The water cycle essentially has no starting or ending point. The sun drives the water cycle by heating up the water from the surface of the earth such as from oceans, lakes, ponds, rivers, streams, and even ice and snow. Water then evaporates into the form of vapor. Rising air currents take the vapor up into the atmosphere where cooler temperatures cause it to condense into clouds. Air currents move the clouds around the globe. Cloud particles collide, grow, and fall out of the sky as precipitation. Some precipitation falls in the form of snow. This can accumulate as ice caps and glaciers which can store frozen water for thousands of years. The vast majority of precipitation is in the form of rain and falls back into the oceans and land.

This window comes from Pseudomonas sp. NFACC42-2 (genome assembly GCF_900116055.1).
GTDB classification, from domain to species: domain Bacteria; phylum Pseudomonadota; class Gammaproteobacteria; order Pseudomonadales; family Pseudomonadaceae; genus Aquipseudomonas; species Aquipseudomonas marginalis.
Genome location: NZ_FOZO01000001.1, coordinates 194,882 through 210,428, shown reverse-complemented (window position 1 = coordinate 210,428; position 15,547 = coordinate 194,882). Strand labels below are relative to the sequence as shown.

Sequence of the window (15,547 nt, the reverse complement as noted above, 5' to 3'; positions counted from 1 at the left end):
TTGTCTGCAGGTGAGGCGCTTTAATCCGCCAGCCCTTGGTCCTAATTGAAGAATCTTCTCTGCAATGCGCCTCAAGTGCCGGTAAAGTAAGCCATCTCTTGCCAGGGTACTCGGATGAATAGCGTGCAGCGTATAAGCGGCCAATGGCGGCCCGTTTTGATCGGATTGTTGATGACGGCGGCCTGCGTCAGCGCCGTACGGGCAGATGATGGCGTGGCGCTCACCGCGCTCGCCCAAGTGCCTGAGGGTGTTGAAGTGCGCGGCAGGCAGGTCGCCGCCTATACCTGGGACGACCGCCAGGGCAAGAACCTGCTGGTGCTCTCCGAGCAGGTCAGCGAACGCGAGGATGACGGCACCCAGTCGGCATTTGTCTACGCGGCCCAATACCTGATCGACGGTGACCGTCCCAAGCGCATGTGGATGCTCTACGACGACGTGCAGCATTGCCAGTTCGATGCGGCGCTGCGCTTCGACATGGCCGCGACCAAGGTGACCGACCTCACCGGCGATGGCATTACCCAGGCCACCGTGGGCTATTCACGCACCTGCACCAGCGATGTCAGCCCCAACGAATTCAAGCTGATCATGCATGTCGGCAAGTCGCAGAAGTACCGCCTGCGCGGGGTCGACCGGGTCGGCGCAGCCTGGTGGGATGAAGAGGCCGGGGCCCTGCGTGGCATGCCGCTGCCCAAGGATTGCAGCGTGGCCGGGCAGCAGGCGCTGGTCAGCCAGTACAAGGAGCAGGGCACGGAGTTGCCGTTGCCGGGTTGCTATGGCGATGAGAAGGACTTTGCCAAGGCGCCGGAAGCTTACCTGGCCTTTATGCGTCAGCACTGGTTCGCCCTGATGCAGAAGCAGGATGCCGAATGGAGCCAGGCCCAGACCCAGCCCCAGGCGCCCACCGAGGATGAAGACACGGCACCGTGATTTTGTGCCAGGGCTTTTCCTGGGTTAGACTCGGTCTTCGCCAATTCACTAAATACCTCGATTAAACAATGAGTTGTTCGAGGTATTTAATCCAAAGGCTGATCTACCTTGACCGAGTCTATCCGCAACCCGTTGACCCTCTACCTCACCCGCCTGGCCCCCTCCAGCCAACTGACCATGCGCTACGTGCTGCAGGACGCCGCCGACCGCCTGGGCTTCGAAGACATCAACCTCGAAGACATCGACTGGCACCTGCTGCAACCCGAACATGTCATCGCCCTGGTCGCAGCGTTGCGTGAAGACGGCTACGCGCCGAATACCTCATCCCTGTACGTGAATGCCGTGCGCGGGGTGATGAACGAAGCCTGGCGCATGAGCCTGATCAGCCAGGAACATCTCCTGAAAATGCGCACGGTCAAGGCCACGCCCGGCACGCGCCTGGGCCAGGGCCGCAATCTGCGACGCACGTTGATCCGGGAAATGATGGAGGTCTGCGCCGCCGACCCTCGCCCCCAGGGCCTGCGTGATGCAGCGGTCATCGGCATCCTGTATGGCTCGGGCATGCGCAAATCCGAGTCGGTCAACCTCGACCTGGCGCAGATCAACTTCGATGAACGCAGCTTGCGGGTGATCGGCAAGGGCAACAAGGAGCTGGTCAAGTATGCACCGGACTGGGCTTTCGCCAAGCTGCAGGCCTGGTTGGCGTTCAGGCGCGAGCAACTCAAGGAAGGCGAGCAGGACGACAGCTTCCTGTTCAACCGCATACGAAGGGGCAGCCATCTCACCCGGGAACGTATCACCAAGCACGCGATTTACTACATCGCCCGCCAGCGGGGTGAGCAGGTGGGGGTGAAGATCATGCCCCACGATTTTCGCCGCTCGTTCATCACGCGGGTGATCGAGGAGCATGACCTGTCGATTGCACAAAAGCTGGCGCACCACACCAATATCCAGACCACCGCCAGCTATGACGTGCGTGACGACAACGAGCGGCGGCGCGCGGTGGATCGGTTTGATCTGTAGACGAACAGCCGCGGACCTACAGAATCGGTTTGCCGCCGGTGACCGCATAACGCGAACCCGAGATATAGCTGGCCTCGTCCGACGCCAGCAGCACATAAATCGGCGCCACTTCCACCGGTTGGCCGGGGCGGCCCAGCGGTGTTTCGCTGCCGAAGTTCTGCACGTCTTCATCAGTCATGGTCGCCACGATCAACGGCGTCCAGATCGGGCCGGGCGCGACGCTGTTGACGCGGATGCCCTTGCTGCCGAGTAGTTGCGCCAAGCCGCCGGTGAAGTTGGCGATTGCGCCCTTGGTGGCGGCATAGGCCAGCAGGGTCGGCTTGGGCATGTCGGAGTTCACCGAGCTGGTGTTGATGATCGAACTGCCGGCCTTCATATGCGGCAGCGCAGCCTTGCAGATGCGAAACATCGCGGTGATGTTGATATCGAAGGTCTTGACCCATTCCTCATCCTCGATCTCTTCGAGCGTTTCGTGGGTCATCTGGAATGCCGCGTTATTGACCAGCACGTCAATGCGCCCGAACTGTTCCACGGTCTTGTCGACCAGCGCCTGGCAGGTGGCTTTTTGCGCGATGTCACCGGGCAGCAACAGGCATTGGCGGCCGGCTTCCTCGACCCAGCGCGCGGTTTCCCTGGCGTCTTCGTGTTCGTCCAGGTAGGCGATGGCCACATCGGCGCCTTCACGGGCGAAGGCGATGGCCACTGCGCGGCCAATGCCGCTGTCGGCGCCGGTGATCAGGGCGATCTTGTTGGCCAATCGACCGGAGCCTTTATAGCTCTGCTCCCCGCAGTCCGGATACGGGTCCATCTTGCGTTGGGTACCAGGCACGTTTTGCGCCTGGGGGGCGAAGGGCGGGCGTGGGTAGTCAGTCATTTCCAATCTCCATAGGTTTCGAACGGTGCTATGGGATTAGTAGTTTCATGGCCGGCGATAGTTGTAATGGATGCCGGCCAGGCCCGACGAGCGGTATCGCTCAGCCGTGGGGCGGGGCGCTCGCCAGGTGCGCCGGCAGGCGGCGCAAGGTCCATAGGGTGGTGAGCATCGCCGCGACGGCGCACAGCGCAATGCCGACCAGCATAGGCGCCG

Precipitation falling on land either runs off towards the oceans into nearby lakes, ponds, and streams or percolates into the ground replenishing underground aquifers. Some of this infiltration stays close to the land surface and can seep back into surface-water bodies (and the ocean) as ground-water discharge, and some ground water finds openings in the land surface and emerges as freshwater springs. Over time, the water continues flowing, some to reenter the ocean renewing the water cycle.